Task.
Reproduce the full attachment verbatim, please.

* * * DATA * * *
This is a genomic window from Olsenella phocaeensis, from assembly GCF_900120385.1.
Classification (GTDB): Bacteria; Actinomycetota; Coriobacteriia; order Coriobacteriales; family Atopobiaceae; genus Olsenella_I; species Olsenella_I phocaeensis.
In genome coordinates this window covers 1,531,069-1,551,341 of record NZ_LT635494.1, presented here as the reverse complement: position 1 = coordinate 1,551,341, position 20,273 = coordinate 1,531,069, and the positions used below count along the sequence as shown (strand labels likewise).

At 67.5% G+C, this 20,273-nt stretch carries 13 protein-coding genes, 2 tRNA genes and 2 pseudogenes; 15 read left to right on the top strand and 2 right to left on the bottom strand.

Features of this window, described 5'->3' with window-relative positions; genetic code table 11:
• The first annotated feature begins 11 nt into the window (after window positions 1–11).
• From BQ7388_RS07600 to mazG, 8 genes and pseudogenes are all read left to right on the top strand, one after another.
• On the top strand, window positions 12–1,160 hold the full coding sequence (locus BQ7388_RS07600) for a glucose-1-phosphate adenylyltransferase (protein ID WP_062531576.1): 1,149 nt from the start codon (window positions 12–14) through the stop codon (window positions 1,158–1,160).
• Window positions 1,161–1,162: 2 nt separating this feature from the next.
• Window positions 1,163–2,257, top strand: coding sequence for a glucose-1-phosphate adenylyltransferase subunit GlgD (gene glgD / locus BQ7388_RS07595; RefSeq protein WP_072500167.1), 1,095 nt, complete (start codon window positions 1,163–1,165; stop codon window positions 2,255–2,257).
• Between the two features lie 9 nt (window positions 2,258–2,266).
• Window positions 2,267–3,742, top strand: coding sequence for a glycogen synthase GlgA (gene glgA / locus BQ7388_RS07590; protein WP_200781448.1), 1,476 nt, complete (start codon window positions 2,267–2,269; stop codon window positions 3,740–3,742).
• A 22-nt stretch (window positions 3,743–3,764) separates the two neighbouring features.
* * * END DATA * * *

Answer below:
This is a genomic window from Olsenella phocaeensis, from assembly GCF_900120385.1.
Classification (GTDB): Bacteria; Actinomycetota; Coriobacteriia; order Coriobacteriales; family Atopobiaceae; genus Olsenella_I; species Olsenella_I phocaeensis.
In genome coordinates this window covers 1,531,069-1,551,341 of record NZ_LT635494.1, presented here as the reverse complement: position 1 = coordinate 1,551,341, position 20,273 = coordinate 1,531,069, and the positions used below count along the sequence as shown (strand labels likewise).

At 67.5% G+C, this 20,273-nt stretch carries 13 protein-coding genes, 2 tRNA genes and 2 pseudogenes; 15 read left to right on the top strand and 2 right to left on the bottom strand.

Features of this window, described 5'->3' with window-relative positions; genetic code table 11:
• The first annotated feature begins 11 nt into the window (after window positions 1–11).
• From BQ7388_RS07600 to mazG, 8 genes and pseudogenes are all read left to right on the top strand, one after another.
• On the top strand, window positions 12–1,160 hold the full coding sequence (locus BQ7388_RS07600) for a glucose-1-phosphate adenylyltransferase (protein ID WP_062531576.1): 1,149 nt from the start codon (window positions 12–14) through the stop codon (window positions 1,158–1,160).
• Window positions 1,161–1,162: 2 nt separating this feature from the next.
• Window positions 1,163–2,257, top strand: coding sequence for a glucose-1-phosphate adenylyltransferase subunit GlgD (gene glgD / locus BQ7388_RS07595; RefSeq protein WP_072500167.1), 1,095 nt, complete (start codon window positions 1,163–1,165; stop codon window positions 2,255–2,257).
• Between the two features lie 9 nt (window positions 2,258–2,266).
• Window positions 2,267–3,742, top strand: coding sequence for a glycogen synthase GlgA (gene glgA / locus BQ7388_RS07590; protein WP_200781448.1), 1,476 nt, complete (start codon window positions 2,267–2,269; stop codon window positions 3,740–3,742).
• A 22-nt stretch (window positions 3,743–3,764) separates the two neighbouring features.